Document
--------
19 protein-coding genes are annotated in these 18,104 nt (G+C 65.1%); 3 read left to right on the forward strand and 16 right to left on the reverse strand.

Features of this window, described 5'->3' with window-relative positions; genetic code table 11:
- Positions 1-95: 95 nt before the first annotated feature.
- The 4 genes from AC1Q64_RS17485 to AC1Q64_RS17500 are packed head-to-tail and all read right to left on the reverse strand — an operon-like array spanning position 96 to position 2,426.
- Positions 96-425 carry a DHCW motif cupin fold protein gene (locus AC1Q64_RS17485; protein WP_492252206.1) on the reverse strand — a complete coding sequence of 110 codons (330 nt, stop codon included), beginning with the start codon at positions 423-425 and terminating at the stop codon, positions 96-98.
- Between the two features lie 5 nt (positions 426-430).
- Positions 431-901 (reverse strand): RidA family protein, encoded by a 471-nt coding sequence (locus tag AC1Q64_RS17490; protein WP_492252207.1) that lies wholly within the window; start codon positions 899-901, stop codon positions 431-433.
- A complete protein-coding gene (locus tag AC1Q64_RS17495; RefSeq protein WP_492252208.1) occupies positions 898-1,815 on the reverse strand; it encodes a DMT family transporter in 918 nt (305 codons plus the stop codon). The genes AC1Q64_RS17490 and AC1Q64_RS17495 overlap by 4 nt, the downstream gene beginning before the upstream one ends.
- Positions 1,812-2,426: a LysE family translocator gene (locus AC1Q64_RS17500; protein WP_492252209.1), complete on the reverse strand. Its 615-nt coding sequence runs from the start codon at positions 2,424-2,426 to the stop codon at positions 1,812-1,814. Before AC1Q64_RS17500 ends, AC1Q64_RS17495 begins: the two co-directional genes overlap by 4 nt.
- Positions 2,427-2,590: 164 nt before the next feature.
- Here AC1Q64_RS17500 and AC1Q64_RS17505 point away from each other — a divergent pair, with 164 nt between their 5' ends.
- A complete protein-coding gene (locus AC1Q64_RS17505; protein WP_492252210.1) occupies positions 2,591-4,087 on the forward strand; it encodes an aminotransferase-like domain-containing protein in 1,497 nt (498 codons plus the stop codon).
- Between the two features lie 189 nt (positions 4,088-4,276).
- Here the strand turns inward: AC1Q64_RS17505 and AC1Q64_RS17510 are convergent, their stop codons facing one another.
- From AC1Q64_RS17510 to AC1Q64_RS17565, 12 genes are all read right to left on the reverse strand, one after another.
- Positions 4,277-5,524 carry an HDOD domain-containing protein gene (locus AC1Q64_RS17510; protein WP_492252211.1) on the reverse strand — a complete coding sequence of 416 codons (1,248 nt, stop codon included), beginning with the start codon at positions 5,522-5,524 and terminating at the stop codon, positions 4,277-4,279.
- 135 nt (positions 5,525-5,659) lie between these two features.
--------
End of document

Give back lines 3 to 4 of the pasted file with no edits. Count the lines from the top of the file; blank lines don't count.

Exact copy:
- Positions 1-95: 95 nt before the first annotated feature.
- The 4 genes from AC1Q64_RS17485 to AC1Q64_RS17500 are packed head-to-tail and all read right to left on the reverse strand — an operon-like array spanning position 96 to position 2,426.